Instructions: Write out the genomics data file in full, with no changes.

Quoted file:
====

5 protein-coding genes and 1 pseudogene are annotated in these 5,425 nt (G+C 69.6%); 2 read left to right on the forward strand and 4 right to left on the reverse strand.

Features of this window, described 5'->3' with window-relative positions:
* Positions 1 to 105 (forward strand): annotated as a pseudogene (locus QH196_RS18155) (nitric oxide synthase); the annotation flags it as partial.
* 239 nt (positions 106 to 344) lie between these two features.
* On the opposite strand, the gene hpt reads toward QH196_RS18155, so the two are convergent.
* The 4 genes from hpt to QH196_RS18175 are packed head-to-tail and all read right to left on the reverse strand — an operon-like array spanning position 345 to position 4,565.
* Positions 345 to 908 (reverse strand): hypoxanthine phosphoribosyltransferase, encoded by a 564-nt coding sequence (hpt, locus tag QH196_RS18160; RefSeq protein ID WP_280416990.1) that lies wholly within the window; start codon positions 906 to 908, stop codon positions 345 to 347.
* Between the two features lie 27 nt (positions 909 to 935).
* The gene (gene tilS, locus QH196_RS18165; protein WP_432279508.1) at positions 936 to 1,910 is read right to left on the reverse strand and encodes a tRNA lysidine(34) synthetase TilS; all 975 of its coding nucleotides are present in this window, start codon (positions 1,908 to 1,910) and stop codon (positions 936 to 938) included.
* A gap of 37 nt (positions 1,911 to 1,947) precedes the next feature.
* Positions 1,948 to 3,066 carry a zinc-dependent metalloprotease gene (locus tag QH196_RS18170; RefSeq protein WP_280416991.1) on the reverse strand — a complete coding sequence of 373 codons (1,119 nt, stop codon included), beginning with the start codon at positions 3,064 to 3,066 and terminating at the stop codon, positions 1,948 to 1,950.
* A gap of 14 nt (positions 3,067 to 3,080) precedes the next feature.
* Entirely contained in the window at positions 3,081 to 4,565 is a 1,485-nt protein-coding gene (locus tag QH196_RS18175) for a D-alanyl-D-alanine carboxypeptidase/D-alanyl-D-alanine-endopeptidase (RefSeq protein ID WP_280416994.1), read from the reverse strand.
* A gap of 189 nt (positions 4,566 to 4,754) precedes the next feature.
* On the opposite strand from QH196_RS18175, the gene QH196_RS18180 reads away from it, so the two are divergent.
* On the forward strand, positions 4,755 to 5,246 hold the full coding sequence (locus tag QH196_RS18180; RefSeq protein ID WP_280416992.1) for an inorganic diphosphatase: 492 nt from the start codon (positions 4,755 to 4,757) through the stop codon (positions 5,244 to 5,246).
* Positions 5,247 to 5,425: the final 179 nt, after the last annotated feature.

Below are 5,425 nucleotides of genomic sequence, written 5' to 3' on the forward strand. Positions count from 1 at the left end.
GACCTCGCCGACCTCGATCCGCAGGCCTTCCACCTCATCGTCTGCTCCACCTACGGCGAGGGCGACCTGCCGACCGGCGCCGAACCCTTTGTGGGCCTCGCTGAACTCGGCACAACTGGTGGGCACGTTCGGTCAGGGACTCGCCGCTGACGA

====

5 protein-coding genes and 1 pseudogene are annotated in these 5,425 nt (G+C 69.6%); 2 read left to right on the forward strand and 4 right to left on the reverse strand.

Features of this window, described 5'->3' with window-relative positions:
* Positions 1 to 105 (forward strand): annotated as a pseudogene (locus QH196_RS18155) (nitric oxide synthase); the annotation flags it as partial.
* 239 nt (positions 106 to 344) lie between these two features.
* On the opposite strand, the gene hpt reads toward QH196_RS18155, so the two are convergent.
* The 4 genes from hpt to QH196_RS18175 are packed head-to-tail and all read right to left on the reverse strand — an operon-like array spanning position 345 to position 4,565.
* Positions 345 to 908 (reverse strand): hypoxanthine phosphoribosyltransferase, encoded by a 564-nt coding sequence (hpt, locus tag QH196_RS18160; RefSeq protein ID WP_280416990.1) that lies wholly within the window; start codon positions 906 to 908, stop codon positions 345 to 347.
* Between the two features lie 27 nt (positions 909 to 935).
* The gene (gene tilS, locus QH196_RS18165; protein WP_432279508.1) at positions 936 to 1,910 is read right to left on the reverse strand and encodes a tRNA lysidine(34) synthetase TilS; all 975 of its coding nucleotides are present in this window, start codon (positions 1,908 to 1,910) and stop codon (positions 936 to 938) included.
* A gap of 37 nt (positions 1,911 to 1,947) precedes the next feature.
* Positions 1,948 to 3,066 carry a zinc-dependent metalloprotease gene (locus tag QH196_RS18170; RefSeq protein WP_280416991.1) on the reverse strand — a complete coding sequence of 373 codons (1,119 nt, stop codon included), beginning with the start codon at positions 3,064 to 3,066 and terminating at the stop codon, positions 1,948 to 1,950.
* A gap of 14 nt (positions 3,067 to 3,080) precedes the next feature.
* Entirely contained in the window at positions 3,081 to 4,565 is a 1,485-nt protein-coding gene (locus tag QH196_RS18175) for a D-alanyl-D-alanine carboxypeptidase/D-alanyl-D-alanine-endopeptidase (RefSeq protein ID WP_280416994.1), read from the reverse strand.
* A gap of 189 nt (positions 4,566 to 4,754) precedes the next feature.
* On the opposite strand from QH196_RS18175, the gene QH196_RS18180 reads away from it, so the two are divergent.
* On the forward strand, positions 4,755 to 5,246 hold the full coding sequence (locus tag QH196_RS18180; RefSeq protein ID WP_280416992.1) for an inorganic diphosphatase: 492 nt from the start codon (positions 4,755 to 4,757) through the stop codon (positions 5,244 to 5,246).
* Positions 5,247 to 5,425: the final 179 nt, after the last annotated feature.

Below are 5,425 nucleotides of genomic sequence, written 5' to 3' on the forward strand. Positions count from 1 at the left end.
GACCTCGCCGACCTCGATCCGCAGGCCTTCCACCTCATCGTCTGCTCCACCTACGGCGAGGGCGACCTGCCGACCGGCGCCGAACCCTTTGTGGGCCTCGCTGAACTCGGCACAACTGGTGGGCACGTTCGGTCAGGGACTCGCCGCTGACGA